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Prime office rents in Europe see steep decline led by Moscow and London

Rents decreased by 8% over the quarter, a fall not witnessed before, according to the Jones Lang LaSalle's Q1 2009 European Office Rental Clock which is based on the performance of 24 key markets.

Moscow saw property rents fall by 28.6% and the decline in London was 21.15, the index shows. Madrid and Warsaw also showed double-digit rental falls at 12.5% and 10.7% respectively over the quarter. Major German cities saw rental corrections of between 2% and 5%, marking their first falls in this cycle.

The report says that office occupiers are increasingly downsizing and making more efficient use of existing space, thus slowing office take-up throughout 2008 and this has resulted in further declines in take-up volumes in the first three months of 2009.

Overall European office leasing volumes reached 1.9 million m², a fall of 37% over the quarter and 31% below the five-year average. The Central and Eastern European markets in particular have been affected by the deteriorating economic conditions and outlook with leasing volumes having decreased over the quarter by 41%.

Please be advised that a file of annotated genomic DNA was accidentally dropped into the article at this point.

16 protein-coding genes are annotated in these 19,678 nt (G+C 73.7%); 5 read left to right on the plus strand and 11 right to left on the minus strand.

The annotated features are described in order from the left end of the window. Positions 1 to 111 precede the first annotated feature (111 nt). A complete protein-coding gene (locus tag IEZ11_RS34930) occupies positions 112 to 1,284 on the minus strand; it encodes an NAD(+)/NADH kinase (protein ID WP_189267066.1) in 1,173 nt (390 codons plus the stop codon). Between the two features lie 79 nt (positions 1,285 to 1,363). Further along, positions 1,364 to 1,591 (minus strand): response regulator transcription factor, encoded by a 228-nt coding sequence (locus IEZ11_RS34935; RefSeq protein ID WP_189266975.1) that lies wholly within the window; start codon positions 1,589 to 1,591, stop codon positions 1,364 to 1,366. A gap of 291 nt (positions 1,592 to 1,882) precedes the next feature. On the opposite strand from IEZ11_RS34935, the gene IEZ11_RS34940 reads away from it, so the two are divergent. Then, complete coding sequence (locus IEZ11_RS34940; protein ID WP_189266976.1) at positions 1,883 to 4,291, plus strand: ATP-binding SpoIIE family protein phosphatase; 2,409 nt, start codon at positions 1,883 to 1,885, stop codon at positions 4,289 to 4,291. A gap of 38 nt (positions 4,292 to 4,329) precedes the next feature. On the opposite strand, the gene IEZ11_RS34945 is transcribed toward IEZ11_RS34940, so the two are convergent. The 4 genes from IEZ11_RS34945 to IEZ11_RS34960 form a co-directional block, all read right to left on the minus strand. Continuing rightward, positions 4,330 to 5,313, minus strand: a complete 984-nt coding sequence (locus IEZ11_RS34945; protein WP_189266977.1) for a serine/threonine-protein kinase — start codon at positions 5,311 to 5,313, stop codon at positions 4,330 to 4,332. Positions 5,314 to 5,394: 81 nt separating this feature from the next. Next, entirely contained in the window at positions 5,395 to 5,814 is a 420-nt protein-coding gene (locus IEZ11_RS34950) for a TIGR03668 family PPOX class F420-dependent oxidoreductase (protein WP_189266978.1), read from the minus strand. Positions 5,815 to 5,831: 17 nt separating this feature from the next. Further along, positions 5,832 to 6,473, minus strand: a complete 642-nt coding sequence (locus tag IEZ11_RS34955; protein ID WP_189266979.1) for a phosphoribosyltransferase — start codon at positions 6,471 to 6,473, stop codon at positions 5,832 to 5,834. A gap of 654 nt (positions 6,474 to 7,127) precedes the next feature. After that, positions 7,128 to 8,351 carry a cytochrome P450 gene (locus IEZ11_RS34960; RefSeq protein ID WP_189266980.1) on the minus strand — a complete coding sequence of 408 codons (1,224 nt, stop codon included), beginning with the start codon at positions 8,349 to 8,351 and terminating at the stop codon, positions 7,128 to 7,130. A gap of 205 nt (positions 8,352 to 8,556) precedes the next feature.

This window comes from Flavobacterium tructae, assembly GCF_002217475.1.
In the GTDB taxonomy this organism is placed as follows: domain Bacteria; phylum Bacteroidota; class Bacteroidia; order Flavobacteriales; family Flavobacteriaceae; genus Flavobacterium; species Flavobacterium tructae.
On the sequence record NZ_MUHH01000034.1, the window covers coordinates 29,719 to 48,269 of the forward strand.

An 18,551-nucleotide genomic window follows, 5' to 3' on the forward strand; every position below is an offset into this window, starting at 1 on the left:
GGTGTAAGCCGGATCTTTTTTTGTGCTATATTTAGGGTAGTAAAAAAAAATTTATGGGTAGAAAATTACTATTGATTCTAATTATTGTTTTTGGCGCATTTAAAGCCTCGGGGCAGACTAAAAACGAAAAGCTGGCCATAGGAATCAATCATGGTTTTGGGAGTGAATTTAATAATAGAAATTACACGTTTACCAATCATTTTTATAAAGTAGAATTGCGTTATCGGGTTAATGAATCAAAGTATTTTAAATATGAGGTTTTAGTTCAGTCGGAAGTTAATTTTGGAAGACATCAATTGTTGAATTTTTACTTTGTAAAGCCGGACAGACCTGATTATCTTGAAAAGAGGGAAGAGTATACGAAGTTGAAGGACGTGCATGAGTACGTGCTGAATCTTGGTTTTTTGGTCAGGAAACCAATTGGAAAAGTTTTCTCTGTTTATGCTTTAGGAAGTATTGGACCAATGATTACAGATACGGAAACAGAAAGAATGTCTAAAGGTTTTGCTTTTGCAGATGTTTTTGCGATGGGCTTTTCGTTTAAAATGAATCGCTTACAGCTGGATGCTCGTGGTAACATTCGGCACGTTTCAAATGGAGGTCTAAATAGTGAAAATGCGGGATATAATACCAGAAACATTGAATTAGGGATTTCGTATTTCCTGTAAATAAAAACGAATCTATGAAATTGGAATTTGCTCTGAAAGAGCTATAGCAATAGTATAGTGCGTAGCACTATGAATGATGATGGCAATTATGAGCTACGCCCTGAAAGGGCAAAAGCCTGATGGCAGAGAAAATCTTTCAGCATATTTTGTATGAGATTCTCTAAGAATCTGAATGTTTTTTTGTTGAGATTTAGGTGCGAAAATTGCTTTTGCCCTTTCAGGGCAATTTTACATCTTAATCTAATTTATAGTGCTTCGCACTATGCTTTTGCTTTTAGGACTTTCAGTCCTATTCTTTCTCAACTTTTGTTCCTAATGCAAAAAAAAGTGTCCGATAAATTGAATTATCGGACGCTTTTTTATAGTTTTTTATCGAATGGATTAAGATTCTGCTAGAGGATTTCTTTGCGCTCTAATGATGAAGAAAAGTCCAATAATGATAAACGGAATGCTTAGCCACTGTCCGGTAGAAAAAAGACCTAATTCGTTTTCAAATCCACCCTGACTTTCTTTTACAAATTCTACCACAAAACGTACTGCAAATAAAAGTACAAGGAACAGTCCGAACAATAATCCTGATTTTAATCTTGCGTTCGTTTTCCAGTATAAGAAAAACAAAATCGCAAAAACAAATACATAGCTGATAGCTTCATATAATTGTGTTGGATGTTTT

In Western Europe, substantial falls in take-up have been recorded in Utrecht (82%) and Dublin (71%), but large markets like London (65%), Madrid (56%), Munich (44%), and Paris (23%) also saw significantly lower activity in Q1 2009 compared to the first three months in 2008.

'Many office projects have been cancelled or postponed in recent months. However, the dramatic slowdown in office take-up is putting increased pressure on prime rental levels,' said Chris Staveley, Head of Jones Lang LaSalle's Cross Border team.

'These market indicators demonstrate that widescale recessionary conditions have arrived to strongly impact the region's occupational markets,' he added.